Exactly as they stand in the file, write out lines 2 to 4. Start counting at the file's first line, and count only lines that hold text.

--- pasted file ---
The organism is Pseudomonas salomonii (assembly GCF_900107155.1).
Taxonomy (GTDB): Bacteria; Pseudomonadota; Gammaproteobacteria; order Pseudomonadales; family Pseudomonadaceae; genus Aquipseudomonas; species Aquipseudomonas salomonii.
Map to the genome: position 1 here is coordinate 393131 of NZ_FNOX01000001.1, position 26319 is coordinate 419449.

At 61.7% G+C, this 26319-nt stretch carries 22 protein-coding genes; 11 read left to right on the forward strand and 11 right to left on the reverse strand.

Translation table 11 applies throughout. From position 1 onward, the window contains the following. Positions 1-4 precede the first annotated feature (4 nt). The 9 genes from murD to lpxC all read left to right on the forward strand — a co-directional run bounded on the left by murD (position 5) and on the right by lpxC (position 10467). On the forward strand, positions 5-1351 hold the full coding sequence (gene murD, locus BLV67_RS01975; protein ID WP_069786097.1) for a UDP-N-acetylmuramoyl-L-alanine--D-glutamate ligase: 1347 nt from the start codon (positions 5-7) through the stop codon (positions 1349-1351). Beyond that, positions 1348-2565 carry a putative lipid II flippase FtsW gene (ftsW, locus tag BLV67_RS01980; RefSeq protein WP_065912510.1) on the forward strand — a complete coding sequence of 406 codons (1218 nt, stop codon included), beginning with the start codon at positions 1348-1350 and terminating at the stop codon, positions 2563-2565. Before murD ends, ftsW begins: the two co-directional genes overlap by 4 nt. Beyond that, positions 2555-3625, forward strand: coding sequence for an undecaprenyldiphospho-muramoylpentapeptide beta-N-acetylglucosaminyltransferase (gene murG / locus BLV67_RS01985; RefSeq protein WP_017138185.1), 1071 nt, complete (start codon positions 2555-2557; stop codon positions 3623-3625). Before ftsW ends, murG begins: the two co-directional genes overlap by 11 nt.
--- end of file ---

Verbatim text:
Taxonomy (GTDB): Bacteria; Pseudomonadota; Gammaproteobacteria; order Pseudomonadales; family Pseudomonadaceae; genus Aquipseudomonas; species Aquipseudomonas salomonii.
Map to the genome: position 1 here is coordinate 393131 of NZ_FNOX01000001.1, position 26319 is coordinate 419449.

At 61.7% G+C, this 26319-nt stretch carries 22 protein-coding genes; 11 read left to right on the forward strand and 11 right to left on the reverse strand.